It’s that time of year again. Those of us at a greater distance from the equator (I’m north of the 49th parallel, myself) are starting to see our hibernating squirrels and migratory birds return to our towns, cities, and, most importantly, backyards. It’s spring, and while my arms and chest are still smarting from the several hundred cubic feet of snow I shoveled last week, I’ve doggedly started wearing my spring jacket, and am heartened today, finally, by the sounds of dripping snow-melt and chirping sparrows.
It’s kind of amazing that you can live all your life surrounded by concrete, steel and glass, and still see around you a thriving ecosystem. In broad terms, the natural world is incredibly versatile. And I think we all take a certain joy in observing and interacting with it. So how do you encourage some of your favourite species to visit your own patch of green (or even not so green) space more frequently? Here are a few simple tips.
1) Food: City-dwelling species always have their eye out for food sources, and the easiest and safest animals to attract are birds. Put out a bird feeder or simply spread seed on your balcony, ledge, or lawn. If you do it at the same time each day, word will get around and it will become a regular hotspot. An apartment building near my workplace downtown has a kind of natural courtyard, a tiny patch of grass, walk-in closet-sized, which is enclosed by bushes and a depression in the building itself. Somebody spreads seeds there every morning and it’s absolutely filled with little brown wrens or chickadees (my ornithology is a bit hazy). I love walking by that spot, and the birds, visible but safely partitioned behind the leafless tangle of bushes, have learned to ignore the constant foot traffic, allowing us to enjoy the show.
In England, it’s not uncommon for citizens in rural areas to feed foxes, natural omnivores, but though I see the odd fox near my home at the city outskirts, I wouldn’t leave food out for one. I worry that attracting more foxes to the area would just lead to them being run over.
Rabbits will be attracted by lettuce, carrots, and such. Make sure there’s an easy way in and out of your garden if you have dogs or cats, and don’t want them to corner your lupine friends.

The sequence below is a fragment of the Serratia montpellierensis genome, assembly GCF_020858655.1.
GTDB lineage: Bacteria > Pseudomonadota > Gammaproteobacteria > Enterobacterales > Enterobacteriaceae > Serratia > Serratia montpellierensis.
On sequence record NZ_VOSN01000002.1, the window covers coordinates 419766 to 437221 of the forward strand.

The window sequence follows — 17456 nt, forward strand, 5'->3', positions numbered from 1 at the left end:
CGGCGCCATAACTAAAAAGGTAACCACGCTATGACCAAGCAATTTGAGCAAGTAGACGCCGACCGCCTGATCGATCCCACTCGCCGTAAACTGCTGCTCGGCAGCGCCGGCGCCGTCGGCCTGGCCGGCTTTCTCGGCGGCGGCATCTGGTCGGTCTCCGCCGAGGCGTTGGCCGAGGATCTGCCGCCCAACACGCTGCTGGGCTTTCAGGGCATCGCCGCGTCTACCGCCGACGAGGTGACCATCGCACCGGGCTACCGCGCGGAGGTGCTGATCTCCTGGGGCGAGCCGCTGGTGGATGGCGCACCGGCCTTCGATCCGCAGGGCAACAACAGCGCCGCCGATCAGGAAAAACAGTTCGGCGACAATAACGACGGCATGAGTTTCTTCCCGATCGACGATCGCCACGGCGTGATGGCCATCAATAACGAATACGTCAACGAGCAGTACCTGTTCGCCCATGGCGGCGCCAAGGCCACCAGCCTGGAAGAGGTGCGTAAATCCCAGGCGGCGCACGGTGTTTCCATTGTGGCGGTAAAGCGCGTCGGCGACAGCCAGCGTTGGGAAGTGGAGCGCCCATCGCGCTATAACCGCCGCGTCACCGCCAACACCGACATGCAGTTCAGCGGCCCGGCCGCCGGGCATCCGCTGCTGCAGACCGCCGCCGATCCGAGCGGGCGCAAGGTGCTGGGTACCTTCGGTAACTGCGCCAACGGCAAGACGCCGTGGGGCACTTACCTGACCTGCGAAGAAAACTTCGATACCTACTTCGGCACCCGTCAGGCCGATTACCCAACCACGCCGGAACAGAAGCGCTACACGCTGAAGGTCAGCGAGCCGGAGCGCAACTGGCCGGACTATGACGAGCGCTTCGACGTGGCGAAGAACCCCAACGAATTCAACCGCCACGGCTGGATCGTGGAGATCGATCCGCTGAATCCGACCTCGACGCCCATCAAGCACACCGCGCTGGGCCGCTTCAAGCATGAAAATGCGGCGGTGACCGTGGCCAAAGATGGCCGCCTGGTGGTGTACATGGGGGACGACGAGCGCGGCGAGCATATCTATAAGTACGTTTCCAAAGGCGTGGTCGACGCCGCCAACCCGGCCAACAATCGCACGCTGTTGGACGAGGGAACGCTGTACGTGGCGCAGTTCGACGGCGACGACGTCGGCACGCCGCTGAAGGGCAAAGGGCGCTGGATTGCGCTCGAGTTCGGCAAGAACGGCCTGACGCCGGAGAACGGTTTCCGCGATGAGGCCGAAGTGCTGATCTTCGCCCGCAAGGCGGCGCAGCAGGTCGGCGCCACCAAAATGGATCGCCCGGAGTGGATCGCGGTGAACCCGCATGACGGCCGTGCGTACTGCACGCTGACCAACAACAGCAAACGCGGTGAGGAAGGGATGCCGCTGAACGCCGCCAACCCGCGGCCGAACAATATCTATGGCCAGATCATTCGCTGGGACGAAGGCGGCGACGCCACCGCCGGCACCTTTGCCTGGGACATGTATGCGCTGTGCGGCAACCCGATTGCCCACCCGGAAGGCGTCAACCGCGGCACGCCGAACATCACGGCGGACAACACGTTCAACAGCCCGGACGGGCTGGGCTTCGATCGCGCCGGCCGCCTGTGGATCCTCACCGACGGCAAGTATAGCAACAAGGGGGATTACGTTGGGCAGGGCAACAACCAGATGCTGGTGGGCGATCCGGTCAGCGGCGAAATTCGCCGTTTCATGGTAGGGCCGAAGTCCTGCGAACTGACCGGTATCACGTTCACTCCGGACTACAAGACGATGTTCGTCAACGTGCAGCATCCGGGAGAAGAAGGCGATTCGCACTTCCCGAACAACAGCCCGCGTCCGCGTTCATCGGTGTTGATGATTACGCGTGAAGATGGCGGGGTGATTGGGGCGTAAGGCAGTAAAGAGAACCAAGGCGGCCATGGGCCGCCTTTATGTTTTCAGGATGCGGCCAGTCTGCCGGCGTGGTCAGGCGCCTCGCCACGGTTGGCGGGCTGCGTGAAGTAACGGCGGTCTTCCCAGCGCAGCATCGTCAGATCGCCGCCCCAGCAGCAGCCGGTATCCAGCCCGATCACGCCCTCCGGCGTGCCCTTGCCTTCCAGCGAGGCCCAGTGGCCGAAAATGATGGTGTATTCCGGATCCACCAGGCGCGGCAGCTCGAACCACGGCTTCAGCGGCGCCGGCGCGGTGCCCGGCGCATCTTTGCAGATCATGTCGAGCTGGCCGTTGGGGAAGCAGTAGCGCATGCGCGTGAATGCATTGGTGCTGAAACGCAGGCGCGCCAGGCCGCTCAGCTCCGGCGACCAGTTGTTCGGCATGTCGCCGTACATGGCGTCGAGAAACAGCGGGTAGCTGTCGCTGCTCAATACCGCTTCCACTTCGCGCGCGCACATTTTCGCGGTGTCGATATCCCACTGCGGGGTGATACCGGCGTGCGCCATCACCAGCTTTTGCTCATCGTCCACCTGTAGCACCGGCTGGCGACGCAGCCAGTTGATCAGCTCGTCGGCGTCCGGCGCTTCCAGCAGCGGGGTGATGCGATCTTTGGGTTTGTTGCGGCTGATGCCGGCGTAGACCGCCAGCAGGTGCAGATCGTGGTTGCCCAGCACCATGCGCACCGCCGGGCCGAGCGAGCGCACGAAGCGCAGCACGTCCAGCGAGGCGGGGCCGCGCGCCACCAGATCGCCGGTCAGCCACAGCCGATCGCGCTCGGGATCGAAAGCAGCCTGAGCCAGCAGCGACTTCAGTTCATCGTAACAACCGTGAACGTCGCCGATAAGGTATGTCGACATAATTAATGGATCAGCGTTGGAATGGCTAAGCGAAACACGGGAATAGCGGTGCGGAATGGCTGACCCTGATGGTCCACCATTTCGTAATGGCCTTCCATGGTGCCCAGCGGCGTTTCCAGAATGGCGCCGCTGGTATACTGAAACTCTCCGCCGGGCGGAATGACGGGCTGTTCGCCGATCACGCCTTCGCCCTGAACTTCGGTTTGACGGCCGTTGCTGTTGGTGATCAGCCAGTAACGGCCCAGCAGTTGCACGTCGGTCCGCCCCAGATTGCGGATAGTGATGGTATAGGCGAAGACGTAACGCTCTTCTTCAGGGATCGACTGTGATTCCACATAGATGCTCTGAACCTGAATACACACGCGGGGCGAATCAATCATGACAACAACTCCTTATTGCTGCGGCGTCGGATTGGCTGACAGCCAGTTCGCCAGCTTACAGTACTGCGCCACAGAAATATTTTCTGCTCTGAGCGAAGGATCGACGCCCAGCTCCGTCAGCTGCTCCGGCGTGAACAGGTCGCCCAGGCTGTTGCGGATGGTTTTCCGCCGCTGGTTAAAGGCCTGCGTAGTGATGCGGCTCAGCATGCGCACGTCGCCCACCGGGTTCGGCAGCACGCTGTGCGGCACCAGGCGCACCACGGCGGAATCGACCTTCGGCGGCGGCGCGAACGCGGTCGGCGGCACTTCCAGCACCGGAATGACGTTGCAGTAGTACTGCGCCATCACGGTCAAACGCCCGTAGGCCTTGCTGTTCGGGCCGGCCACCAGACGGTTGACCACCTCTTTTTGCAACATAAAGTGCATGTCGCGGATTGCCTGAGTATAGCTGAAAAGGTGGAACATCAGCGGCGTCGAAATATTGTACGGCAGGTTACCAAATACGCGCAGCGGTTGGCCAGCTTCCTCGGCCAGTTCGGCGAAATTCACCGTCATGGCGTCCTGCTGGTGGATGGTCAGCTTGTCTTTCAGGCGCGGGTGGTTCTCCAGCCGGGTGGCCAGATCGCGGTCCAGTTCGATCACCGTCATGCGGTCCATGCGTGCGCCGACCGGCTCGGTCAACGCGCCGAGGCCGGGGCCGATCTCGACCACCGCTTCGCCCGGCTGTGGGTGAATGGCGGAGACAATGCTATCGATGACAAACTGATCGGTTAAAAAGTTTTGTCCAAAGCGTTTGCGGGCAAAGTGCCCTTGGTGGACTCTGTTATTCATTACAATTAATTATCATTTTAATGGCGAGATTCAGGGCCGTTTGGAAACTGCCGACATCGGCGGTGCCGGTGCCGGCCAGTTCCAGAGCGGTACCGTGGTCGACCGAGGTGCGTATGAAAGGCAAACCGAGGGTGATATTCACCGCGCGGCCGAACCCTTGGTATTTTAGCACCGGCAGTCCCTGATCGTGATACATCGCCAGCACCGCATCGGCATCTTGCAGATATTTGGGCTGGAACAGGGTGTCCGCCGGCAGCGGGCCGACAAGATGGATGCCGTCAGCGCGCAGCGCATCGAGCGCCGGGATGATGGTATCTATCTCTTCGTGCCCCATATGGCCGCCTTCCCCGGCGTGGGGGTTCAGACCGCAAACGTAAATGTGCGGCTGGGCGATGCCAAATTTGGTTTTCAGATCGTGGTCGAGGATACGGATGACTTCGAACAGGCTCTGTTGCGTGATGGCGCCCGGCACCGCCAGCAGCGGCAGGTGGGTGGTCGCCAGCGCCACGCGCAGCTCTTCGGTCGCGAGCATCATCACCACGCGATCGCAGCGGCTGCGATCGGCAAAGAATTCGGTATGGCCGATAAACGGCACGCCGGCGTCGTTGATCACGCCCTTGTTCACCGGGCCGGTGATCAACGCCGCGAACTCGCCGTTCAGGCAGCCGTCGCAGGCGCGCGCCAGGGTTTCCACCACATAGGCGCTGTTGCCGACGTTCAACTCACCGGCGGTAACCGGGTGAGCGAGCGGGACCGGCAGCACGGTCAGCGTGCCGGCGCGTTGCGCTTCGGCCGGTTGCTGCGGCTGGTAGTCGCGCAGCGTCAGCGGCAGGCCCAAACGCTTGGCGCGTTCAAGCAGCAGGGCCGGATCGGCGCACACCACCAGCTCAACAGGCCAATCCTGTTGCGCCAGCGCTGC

Don’t forget nectar for hummingbird feeders. A recipe is here, but make sure you use real sugar. Recently I heard about somebody using artificial sweetener and the hummingbirds were starving to death.
2) Making them feel at home: If you have land that you are free to cultivate, trees are a long-term project that will bring you squirrels and chipmunks (which are also a species of squirrel). My dogs can’t stand the rodents, but I love watching them, and I love the sounds they make (the sound of mocking, according to Maya and Maxwell). If you want them to actually move in to your neighborhood, you need to plant as diverse as possible a mix of mast-producing trees and shrubs, i.e., producers of nuts, berries, et cetera. Oak (which produces acorns) is the most important for the squirrel family.
What about insects? You’ll have insects (and arachnids, and gastropods) almost no matter what, but you can also attract specific kinds. Create a waystation for monarch butterflies by planting milkweed, by itself or as part of a more diverse butterfly garden. Monarchs migrate between Mexico and Canada each year, which is an amazing journey to be a part of.
Berry-producing shrubs are great for attracting bird life. They’ll grow faster than a tree, and unlike a seed-feeder, require no refilling or active maintenance on your part (besides occasional pruning). Pick anything, and there’s sure to be a bird that eats it (as long as it doesn’t have highly-toxic berries or happen to be an introduced species). Even out of season, small birds love to perch on the matrix of twiggy branches. I’ve seen finches and chickadees by the dozens in such open bird cages, happily socializing and hopping around, with no apparent food source to attract them.
Birdhouses are great (and we’ve mentioned food), but you can also attract birds during the day by providing a bird bath. Any concave surface that can hold an inch or two of water will do just fine. Take a few moments to wash it out and replenish with clean water each day if you can. You can provide this on a balcony or even a window ledge if you don’t have access to ground-level green space. In fact, birds may prefer it to something located near the ground, where cats may hunt.
Oh, and the hummingbirds again (also a migratory bird which means they’re found all over)? These are the flowers you can plant. Locate them in a safe place that also gives you a good angle for viewing them either from indoors or out.
3) Create a safe zone: Avoid loud machines or toxic emissions. Don’t use a lot of pesticides or heribicides in your yard. Consider whether you want to actively attract wildlife while simultaneously giving your killer cat free reign of the neighborhood. Don’t use a bug-zapper, or, if you must, make sure it won’t kill small birds or rodents. The last thing you want to do is attract wildlife only to find their small corpses littered about your property.
On that oddly macabre note, happy species-spotting!
Photo credit: Thinkstock.
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